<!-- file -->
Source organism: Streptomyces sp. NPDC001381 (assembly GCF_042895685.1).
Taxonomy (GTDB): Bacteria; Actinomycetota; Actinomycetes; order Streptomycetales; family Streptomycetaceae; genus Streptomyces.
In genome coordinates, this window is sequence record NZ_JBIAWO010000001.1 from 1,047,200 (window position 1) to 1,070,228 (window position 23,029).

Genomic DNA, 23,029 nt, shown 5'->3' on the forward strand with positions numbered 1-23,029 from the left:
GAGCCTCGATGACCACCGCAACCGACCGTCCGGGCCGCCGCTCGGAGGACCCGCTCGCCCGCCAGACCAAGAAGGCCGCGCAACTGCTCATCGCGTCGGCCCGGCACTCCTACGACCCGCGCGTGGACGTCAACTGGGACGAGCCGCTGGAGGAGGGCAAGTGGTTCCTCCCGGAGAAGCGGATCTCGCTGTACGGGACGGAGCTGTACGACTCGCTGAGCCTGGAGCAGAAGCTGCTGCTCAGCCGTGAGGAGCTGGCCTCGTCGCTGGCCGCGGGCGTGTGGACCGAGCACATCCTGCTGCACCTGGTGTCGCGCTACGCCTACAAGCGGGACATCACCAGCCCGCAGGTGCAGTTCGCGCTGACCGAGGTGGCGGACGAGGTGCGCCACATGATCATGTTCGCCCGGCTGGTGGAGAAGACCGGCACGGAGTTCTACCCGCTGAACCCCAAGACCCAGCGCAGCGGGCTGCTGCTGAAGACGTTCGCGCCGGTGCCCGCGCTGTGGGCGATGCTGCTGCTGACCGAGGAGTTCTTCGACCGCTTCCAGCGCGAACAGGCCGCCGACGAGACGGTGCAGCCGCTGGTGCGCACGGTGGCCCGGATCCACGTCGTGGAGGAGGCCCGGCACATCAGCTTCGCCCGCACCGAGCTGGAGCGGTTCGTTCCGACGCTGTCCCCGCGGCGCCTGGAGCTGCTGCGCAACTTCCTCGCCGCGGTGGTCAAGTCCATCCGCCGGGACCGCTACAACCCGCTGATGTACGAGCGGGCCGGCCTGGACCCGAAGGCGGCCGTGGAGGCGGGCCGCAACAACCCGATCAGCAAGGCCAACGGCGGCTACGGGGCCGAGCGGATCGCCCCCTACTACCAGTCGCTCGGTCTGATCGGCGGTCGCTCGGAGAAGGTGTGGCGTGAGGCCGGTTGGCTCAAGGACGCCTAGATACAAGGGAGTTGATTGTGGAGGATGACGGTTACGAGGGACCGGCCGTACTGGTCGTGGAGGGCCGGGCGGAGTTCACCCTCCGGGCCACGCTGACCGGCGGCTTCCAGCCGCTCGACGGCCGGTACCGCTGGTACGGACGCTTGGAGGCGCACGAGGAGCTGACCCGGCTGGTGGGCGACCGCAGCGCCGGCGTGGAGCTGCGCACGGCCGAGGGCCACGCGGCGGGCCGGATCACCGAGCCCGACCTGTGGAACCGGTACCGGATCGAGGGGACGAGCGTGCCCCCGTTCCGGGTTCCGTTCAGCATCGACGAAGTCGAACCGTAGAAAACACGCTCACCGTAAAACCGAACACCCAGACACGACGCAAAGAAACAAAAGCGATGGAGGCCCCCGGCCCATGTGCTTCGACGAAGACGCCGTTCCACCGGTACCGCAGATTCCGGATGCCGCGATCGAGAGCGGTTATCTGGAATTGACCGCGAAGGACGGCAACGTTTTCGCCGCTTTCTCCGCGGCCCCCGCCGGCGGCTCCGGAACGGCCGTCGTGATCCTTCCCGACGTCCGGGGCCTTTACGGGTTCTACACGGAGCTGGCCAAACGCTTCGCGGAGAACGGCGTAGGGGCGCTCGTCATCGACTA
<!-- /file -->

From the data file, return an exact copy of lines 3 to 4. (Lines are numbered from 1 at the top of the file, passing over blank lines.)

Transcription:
In genome coordinates, this window is sequence record NZ_JBIAWO010000001.1 from 1,047,200 (window position 1) to 1,070,228 (window position 23,029).

Genomic DNA, 23,029 nt, shown 5'->3' on the forward strand with positions numbered 1-23,029 from the left: